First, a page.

Thanks to everyone at Irradiating the Object for helping to complicate this conundrum further.

note to self

Signs of Life suffered by presenting its case without a lot of fainting fits about the unacceptability of the characters & their way of life. As a result, many readers made the sign of the cross & looked away. Always be sure to lead the audience in hissing & booing when the bad guy comes on stage.

notional velocity

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you left the door open

Your hands & feet are cold. There’s a certain amount of rain. The dogs are howling in the next garden. Someone in the street says, “Almost everything can be interesting,” & then, “August the first is too late.” You read:

“A few days later Lanny tried the crystal ball again, and there came something new. Blue water, sparkling in sunshine–everything was always bright in that globe, like a technicolour film.”

This leads you to wonder if Upton Sinclair–surfacing from the deep trench of your early teens to bob around 50 years later in a backwater bookshop in Much Wenlock–is, in fact, some sort of forgotten “influence”. Better read on, now you’ve got him home. But perhaps first close the door & find some socks.

from the moon in its flight

Loved this–

In 1948, the whole world seemed beautiful to young people of a certain milieu, or let me say, possible. Yes, it seemed a possible world. This idea persisted until 1950, at which time it died, along with many of the young people who had held it.

So bleak.

Read the whole of Gilbert Sorrentino’s “The Moon in its Flight” here at Electric Literature’s Recommended Reading.

unimmersing

This from 2008:

Larry at OF Blog reproduces–from Darnton’s classic The Great Cat Massacre–the synopsis of a French fairy tale, then adds ruefully: “There’s something about these tales that just seems to be missing from a lot of literature, both mimetic and speculative alike, being published these days…”

Perhaps it’s the startling images, concerns human & social, sly, sinewy humour, structures quotidian but supple? The directness of engagement with the reader? That everyone in the contract knows exactly where they stand, & no one makes any serious attempt to convince anyone else that the events presented are true? (We are here to enjoy this story together, not to pretend it’s happening.) Is it the lack of rationale & semiotic overload which makes them beautiful, the frank, unsophisticated combination of the weird & the matter-of-fact?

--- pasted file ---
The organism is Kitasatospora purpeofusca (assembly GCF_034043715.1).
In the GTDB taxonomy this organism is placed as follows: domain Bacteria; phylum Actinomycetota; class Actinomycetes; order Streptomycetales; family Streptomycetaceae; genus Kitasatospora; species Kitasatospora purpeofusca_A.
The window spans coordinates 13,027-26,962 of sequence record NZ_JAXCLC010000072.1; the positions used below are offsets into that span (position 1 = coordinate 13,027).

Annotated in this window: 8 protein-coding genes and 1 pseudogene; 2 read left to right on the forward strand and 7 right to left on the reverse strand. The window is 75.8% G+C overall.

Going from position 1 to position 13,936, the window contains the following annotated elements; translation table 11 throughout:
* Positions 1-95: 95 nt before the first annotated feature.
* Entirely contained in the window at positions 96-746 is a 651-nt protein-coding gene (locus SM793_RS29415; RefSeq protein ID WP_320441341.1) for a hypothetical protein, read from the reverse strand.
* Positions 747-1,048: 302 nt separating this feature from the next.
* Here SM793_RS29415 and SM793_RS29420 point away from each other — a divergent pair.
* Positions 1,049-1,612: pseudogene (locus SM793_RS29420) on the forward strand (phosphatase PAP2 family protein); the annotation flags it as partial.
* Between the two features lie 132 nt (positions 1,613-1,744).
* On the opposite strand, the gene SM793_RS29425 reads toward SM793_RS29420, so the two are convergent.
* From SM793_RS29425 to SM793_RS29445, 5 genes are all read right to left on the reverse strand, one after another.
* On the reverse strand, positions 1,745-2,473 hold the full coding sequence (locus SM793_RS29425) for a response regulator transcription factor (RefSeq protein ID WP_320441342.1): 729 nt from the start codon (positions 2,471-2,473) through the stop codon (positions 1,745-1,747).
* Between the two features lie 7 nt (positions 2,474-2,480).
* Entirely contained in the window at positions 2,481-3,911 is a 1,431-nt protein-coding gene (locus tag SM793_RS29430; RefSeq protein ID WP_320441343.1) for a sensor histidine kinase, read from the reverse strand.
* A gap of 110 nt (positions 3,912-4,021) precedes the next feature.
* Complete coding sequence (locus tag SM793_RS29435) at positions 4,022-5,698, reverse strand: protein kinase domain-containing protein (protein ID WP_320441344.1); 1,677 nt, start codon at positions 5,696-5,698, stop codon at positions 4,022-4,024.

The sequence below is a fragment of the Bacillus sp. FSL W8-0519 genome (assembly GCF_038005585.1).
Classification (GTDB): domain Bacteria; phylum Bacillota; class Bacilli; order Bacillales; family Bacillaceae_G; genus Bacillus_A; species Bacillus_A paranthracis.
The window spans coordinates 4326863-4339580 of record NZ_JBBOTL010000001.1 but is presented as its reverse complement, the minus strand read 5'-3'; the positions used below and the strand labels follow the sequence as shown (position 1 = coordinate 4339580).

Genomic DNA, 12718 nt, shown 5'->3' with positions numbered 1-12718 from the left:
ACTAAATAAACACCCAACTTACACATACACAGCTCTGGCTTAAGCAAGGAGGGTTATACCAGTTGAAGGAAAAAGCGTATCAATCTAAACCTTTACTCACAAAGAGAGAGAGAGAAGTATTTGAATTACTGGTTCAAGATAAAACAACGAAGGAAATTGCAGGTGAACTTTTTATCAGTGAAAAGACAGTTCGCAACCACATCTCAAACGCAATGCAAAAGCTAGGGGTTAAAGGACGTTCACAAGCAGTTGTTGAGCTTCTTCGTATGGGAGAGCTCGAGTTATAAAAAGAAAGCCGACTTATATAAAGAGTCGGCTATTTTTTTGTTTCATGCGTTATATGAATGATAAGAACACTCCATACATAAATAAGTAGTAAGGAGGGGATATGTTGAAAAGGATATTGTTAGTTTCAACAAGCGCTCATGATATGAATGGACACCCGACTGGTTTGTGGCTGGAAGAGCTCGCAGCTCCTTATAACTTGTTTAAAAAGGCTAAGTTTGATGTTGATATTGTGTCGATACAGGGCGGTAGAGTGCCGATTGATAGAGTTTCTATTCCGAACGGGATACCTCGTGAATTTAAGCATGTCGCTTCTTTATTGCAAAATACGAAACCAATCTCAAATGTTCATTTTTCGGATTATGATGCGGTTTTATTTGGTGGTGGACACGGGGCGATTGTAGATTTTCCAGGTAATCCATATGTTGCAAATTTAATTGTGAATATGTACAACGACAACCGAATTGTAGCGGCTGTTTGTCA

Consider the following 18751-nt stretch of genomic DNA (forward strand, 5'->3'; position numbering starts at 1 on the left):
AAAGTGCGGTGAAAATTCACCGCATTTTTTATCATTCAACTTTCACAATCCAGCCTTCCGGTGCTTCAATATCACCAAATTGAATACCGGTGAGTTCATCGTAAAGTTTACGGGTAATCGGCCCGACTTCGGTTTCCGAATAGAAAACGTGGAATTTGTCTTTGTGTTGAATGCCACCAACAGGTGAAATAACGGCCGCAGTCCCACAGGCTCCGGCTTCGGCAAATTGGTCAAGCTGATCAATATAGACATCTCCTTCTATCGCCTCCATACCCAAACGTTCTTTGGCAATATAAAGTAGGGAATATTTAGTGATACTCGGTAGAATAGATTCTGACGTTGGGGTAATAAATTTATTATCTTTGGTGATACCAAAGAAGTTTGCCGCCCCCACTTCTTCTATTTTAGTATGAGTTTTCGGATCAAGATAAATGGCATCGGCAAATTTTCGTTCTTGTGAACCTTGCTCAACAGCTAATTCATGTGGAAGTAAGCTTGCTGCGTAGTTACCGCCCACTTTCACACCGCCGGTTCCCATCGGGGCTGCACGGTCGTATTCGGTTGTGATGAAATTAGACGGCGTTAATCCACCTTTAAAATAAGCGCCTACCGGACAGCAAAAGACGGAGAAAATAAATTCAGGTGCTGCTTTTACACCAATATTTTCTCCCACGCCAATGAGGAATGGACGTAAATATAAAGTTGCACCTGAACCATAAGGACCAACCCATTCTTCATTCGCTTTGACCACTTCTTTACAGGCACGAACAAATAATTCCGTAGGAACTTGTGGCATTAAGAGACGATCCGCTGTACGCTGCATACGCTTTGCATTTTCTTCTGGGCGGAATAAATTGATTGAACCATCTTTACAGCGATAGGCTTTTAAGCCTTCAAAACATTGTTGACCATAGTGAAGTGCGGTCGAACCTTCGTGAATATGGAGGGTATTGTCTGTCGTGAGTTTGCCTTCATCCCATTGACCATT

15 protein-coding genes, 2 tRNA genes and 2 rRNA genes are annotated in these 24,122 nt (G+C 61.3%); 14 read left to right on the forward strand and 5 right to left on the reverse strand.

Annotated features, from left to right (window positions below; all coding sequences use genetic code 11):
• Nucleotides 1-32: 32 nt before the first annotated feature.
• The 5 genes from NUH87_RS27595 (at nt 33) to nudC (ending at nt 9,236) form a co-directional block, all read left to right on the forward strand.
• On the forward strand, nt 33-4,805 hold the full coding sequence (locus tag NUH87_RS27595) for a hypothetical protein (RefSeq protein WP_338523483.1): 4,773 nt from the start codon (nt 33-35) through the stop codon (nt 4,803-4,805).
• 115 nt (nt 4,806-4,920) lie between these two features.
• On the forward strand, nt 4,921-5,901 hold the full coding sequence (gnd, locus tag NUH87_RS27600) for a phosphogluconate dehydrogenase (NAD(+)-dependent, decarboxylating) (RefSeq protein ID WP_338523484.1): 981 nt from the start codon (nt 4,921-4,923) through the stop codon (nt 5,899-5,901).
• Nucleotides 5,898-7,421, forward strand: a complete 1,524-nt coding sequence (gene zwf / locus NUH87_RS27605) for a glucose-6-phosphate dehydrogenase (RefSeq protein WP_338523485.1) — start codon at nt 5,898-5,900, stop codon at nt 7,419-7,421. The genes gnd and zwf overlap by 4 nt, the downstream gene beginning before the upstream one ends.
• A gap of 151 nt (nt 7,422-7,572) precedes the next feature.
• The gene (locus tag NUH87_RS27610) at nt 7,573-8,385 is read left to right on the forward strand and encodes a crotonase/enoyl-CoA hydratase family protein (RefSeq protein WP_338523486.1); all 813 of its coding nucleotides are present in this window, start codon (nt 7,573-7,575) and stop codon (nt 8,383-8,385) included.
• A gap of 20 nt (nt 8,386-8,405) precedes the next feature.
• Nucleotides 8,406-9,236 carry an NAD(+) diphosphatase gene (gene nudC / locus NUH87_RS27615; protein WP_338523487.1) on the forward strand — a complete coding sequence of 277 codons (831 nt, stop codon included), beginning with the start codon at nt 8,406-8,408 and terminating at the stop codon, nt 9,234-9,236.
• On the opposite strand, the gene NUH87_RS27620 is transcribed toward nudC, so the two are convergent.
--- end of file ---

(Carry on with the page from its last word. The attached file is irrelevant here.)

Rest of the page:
As a side issue, The Great Cat Massacre is a book I would recommend to anyone although: trigger warnings for cat lovers.

Original post & comments here.

available soon

Cave & Julia, still doing well as a Kindle Single, will be joined in the autumn by 4th Domain, a 10,000 word short story featuring a map, a medium & some weird human genome shenanigans in the suburban badlands of Barnes & East Sheen. Lovecraft meets Aickman.

Between now & then, the new 4th Estate edition of JG Ballard’s The Drought should be out, with my introduction. In 1965/6 I was stunned & hypnotised by The Four Dimensional Nightmare, The Terminal Beach, The Drowned World & The Drought. I felt like one of the new organisms in “The Voices of Time”, redesigned for life in conditions which hadn’t yet appeared, an environment the parameters of which could only be intuited. I hardly knew what to do with myself. I would have been utterly elated but also rather shocked to know that nearly fifty years later I’d be writing an introduction to The Drought. To tell the truth, I’m still excited.

This intro joins up with similar efforts I’ve written for Wyndham’s The Day of the Triffids (Heyne 2012, German only) & The Chrysalids (Penguin Modern Classics) to explore the uses of disaster in the UK in the 50s & 60s.